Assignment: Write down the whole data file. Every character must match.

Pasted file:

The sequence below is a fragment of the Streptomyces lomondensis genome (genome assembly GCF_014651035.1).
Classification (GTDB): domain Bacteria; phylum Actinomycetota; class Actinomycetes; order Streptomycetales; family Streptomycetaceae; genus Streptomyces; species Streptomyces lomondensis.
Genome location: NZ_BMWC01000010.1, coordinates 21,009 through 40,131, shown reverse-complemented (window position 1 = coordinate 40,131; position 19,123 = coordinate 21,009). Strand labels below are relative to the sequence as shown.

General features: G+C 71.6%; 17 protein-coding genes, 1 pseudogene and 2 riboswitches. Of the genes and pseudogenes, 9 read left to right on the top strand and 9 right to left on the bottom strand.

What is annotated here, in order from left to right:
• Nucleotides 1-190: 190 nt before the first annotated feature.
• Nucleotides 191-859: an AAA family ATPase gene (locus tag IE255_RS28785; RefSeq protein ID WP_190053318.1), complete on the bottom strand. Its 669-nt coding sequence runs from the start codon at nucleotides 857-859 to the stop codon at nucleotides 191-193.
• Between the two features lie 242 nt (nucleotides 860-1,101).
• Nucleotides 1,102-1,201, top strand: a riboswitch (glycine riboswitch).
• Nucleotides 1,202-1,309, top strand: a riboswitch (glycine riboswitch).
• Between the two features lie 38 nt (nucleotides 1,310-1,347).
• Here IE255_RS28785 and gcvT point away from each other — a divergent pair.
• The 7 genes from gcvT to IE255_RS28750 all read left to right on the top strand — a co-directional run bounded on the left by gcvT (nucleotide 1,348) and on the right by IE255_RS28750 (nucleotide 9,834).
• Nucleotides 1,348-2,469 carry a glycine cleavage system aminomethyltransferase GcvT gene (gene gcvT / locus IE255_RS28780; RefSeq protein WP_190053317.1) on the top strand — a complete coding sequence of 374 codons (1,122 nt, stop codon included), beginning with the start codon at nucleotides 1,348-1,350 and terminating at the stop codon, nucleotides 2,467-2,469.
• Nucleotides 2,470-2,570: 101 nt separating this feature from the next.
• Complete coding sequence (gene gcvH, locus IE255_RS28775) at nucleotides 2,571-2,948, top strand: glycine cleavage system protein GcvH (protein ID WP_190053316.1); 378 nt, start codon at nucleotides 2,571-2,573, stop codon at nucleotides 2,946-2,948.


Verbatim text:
The sequence below is a fragment of the Streptomyces lomondensis genome (genome assembly GCF_014651035.1).
Classification (GTDB): domain Bacteria; phylum Actinomycetota; class Actinomycetes; order Streptomycetales; family Streptomycetaceae; genus Streptomyces; species Streptomyces lomondensis.
Genome location: NZ_BMWC01000010.1, coordinates 21,009 through 40,131, shown reverse-complemented (window position 1 = coordinate 40,131; position 19,123 = coordinate 21,009). Strand labels below are relative to the sequence as shown.

General features: G+C 71.6%; 17 protein-coding genes, 1 pseudogene and 2 riboswitches. Of the genes and pseudogenes, 9 read left to right on the top strand and 9 right to left on the bottom strand.

What is annotated here, in order from left to right:
• Nucleotides 1-190: 190 nt before the first annotated feature.
• Nucleotides 191-859: an AAA family ATPase gene (locus tag IE255_RS28785; RefSeq protein ID WP_190053318.1), complete on the bottom strand. Its 669-nt coding sequence runs from the start codon at nucleotides 857-859 to the stop codon at nucleotides 191-193.
• Between the two features lie 242 nt (nucleotides 860-1,101).
• Nucleotides 1,102-1,201, top strand: a riboswitch (glycine riboswitch).
• Nucleotides 1,202-1,309, top strand: a riboswitch (glycine riboswitch).
• Between the two features lie 38 nt (nucleotides 1,310-1,347).
• Here IE255_RS28785 and gcvT point away from each other — a divergent pair.
• The 7 genes from gcvT to IE255_RS28750 all read left to right on the top strand — a co-directional run bounded on the left by gcvT (nucleotide 1,348) and on the right by IE255_RS28750 (nucleotide 9,834).
• Nucleotides 1,348-2,469 carry a glycine cleavage system aminomethyltransferase GcvT gene (gene gcvT / locus IE255_RS28780; RefSeq protein WP_190053317.1) on the top strand — a complete coding sequence of 374 codons (1,122 nt, stop codon included), beginning with the start codon at nucleotides 1,348-1,350 and terminating at the stop codon, nucleotides 2,467-2,469.
• Nucleotides 2,470-2,570: 101 nt separating this feature from the next.
• Complete coding sequence (gene gcvH, locus IE255_RS28775) at nucleotides 2,571-2,948, top strand: glycine cleavage system protein GcvH (protein ID WP_190053316.1); 378 nt, start codon at nucleotides 2,571-2,573, stop codon at nucleotides 2,946-2,948.